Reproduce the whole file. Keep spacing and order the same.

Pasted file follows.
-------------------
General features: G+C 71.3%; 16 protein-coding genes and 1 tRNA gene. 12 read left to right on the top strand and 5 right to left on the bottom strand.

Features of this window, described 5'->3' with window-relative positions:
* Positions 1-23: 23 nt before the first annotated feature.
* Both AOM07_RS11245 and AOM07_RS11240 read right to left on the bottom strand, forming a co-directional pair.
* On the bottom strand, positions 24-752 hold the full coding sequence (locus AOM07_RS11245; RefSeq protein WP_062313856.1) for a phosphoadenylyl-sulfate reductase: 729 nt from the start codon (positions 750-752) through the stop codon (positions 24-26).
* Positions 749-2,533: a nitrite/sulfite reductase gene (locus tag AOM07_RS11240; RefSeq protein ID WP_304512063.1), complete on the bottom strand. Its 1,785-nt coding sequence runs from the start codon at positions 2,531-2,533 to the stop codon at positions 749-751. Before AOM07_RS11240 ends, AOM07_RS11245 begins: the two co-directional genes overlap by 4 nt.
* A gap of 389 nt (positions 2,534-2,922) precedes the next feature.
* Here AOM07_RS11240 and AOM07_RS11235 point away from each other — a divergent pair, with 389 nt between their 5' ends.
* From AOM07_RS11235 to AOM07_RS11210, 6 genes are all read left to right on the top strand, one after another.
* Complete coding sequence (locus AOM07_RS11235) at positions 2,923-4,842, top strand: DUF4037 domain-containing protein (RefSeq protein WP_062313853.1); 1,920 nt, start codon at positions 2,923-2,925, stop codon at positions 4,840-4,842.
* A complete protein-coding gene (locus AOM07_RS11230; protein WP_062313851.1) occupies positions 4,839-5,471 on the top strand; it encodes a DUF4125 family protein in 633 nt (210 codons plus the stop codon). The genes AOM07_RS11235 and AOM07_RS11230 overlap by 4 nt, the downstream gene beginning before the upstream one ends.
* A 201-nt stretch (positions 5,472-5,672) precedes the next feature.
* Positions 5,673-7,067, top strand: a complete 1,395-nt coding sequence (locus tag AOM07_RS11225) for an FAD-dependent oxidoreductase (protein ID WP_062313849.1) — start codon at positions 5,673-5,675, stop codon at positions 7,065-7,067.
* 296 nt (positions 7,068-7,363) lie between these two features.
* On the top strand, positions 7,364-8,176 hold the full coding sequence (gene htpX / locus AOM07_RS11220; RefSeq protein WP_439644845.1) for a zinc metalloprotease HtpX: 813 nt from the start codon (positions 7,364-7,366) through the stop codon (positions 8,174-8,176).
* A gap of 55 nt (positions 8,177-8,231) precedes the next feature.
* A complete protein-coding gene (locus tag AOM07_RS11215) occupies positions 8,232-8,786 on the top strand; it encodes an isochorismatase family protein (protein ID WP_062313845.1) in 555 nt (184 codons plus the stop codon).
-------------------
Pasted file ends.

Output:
General features: G+C 71.3%; 16 protein-coding genes and 1 tRNA gene. 12 read left to right on the top strand and 5 right to left on the bottom strand.

Features of this window, described 5'->3' with window-relative positions:
* Positions 1-23: 23 nt before the first annotated feature.
* Both AOM07_RS11245 and AOM07_RS11240 read right to left on the bottom strand, forming a co-directional pair.
* On the bottom strand, positions 24-752 hold the full coding sequence (locus AOM07_RS11245; RefSeq protein WP_062313856.1) for a phosphoadenylyl-sulfate reductase: 729 nt from the start codon (positions 750-752) through the stop codon (positions 24-26).
* Positions 749-2,533: a nitrite/sulfite reductase gene (locus tag AOM07_RS11240; RefSeq protein ID WP_304512063.1), complete on the bottom strand. Its 1,785-nt coding sequence runs from the start codon at positions 2,531-2,533 to the stop codon at positions 749-751. Before AOM07_RS11240 ends, AOM07_RS11245 begins: the two co-directional genes overlap by 4 nt.
* A gap of 389 nt (positions 2,534-2,922) precedes the next feature.
* Here AOM07_RS11240 and AOM07_RS11235 point away from each other — a divergent pair, with 389 nt between their 5' ends.
* From AOM07_RS11235 to AOM07_RS11210, 6 genes are all read left to right on the top strand, one after another.
* Complete coding sequence (locus AOM07_RS11235) at positions 2,923-4,842, top strand: DUF4037 domain-containing protein (RefSeq protein WP_062313853.1); 1,920 nt, start codon at positions 2,923-2,925, stop codon at positions 4,840-4,842.
* A complete protein-coding gene (locus AOM07_RS11230; protein WP_062313851.1) occupies positions 4,839-5,471 on the top strand; it encodes a DUF4125 family protein in 633 nt (210 codons plus the stop codon). The genes AOM07_RS11235 and AOM07_RS11230 overlap by 4 nt, the downstream gene beginning before the upstream one ends.
* A 201-nt stretch (positions 5,472-5,672) precedes the next feature.
* Positions 5,673-7,067, top strand: a complete 1,395-nt coding sequence (locus tag AOM07_RS11225) for an FAD-dependent oxidoreductase (protein ID WP_062313849.1) — start codon at positions 5,673-5,675, stop codon at positions 7,065-7,067.
* 296 nt (positions 7,068-7,363) lie between these two features.
* On the top strand, positions 7,364-8,176 hold the full coding sequence (gene htpX / locus AOM07_RS11220; RefSeq protein WP_439644845.1) for a zinc metalloprotease HtpX: 813 nt from the start codon (positions 7,364-7,366) through the stop codon (positions 8,174-8,176).
* A gap of 55 nt (positions 8,177-8,231) precedes the next feature.
* A complete protein-coding gene (locus tag AOM07_RS11215) occupies positions 8,232-8,786 on the top strand; it encodes an isochorismatase family protein (protein ID WP_062313845.1) in 555 nt (184 codons plus the stop codon).